Most everyone has had a few moments of feeling paranoid, feeling like other people are out to get them. Sadly, there are those who feel this way due to mental illness. Schizophrenia is known to make people feel this way, for example. Post Traumatic Stress Disorder can do it as well. Some folks, however, behave in this manner while having no mental illness.
Consider cases of couples with a child who are getting divorced. One parent tells the child the other parent is terrible, doesn’t love them & other awful things. This parent is vilifying the other to turn the child against him or her, which also naturally draws the child closer to the accusatory parent. This also sets the child up to have what is known as persecutory delusions.
Another common scenario where persecutory delusions happen involves narcissistic families. They often want their children to stay close to them forever. One of the ways they try to accomplish this is by using persecutory delusions. They tell each other that other people are bad, don’t really care about them, no one loves you like family & other untrue things. This doesn’t stop in adulthood. When children of narcissistic families marry, often their parents & siblings have no problem showing their disapproval of their new in-law. They not only treat this person terribly, they let their feelings be known to their adult child. These narcissists either insinuate or say clearly that this person isn’t good enough to be in their family. They find ways to convince the adult child of their feelings, even to the point of blatantly lying about the spouse. Their lies are often completely outrageous. As one example from my life, one of my sisters in-law once told my husband I “stole” him & keep him from their family. Nothing could have been further from the truth, yet she was very convicted when she told him this. Clearly she was trying to convince my husband that her lies were the truth in an attempt to cause us problems or even get us to split up.
When one person in a marriage has been subjected to this treatment by their family members that facilitates persecutory delusions, it can be incredibly difficult for both parties in the marriage. One doesn’t want to believe that their family would lie to them, & may believe their family rather than face the fact they are lying. The one being lied about is going to be hurt not only by the in-laws, but by their spouse who believes the lies. Couples in this situation can end up divorced because of such toxic behavior.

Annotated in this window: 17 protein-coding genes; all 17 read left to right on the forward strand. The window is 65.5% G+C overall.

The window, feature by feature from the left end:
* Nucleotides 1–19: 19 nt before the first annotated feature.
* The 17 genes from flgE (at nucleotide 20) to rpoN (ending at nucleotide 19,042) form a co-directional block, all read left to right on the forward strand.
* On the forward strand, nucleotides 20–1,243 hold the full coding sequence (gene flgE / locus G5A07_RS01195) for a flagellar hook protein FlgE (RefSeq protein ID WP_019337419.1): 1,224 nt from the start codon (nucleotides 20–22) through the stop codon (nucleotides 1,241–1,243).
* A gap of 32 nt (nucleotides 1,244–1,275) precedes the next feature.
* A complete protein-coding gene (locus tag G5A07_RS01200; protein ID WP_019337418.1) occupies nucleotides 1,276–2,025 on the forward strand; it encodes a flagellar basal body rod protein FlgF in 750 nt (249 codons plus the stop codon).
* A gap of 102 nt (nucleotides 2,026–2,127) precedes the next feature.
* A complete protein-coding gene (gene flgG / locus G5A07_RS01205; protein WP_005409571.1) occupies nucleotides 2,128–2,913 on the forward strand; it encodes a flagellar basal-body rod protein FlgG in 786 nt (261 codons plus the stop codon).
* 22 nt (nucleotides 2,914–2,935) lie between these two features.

If you are in this situation, there is hope! The best thing I know to do is ask God to reveal the truth. Whether you are the relative being abused or the spouse, the truth is vital to your situation.
If you are the one in this situation, question everything. Don’t blindly believe what your family tells you. Just because they are your family doesn’t mean they know everything or have your best interests at heart. Often family can be the cruelest to their own. When they say things to you that make you feel others are out to get you somehow, look for the truth & keep an open mind. Ask yourself what evidence is there that what this person says is happening? Look for information that either supports or disproves what they say. If it helps, write things down. Make two columns, one for things that prove what they say is accurate & the other for things that prove what they say is inaccurate. Talk to someone you know who is safe, logical & can be objective. Sometimes an objective third party can give a new perspective on your situation.
If you are the spouse, then the best piece of advice I can offer is to love your spouse & live in such a way that they can’t help but know that what their narcissistic family says about you makes absolutely no sense. This will make them question things their family members say, or ideally not believe them at all. If they somehow don’t question things, ask your spouse to give examples of when you behaved as the narcissists say you did. When they can’t come up with anything, that will plant doubt in their mind about the validity of their family’s comments. Also when discussing this topic, remain as calm as possible. If you show your anger, your spouse naturally will feel they must defend their family.
You can handle this situation, & you will come out of it stronger & wiser.
2 responses to “A Way Dysfunctional Families Try To Keep Everyone Close”
Cynthia, calm discussion is always your best route. Happy Thanksgiving, my friend. Keith
It sure trumps heated discussions whenever possible!!
Thank you! Happy Thanksgiving to you too!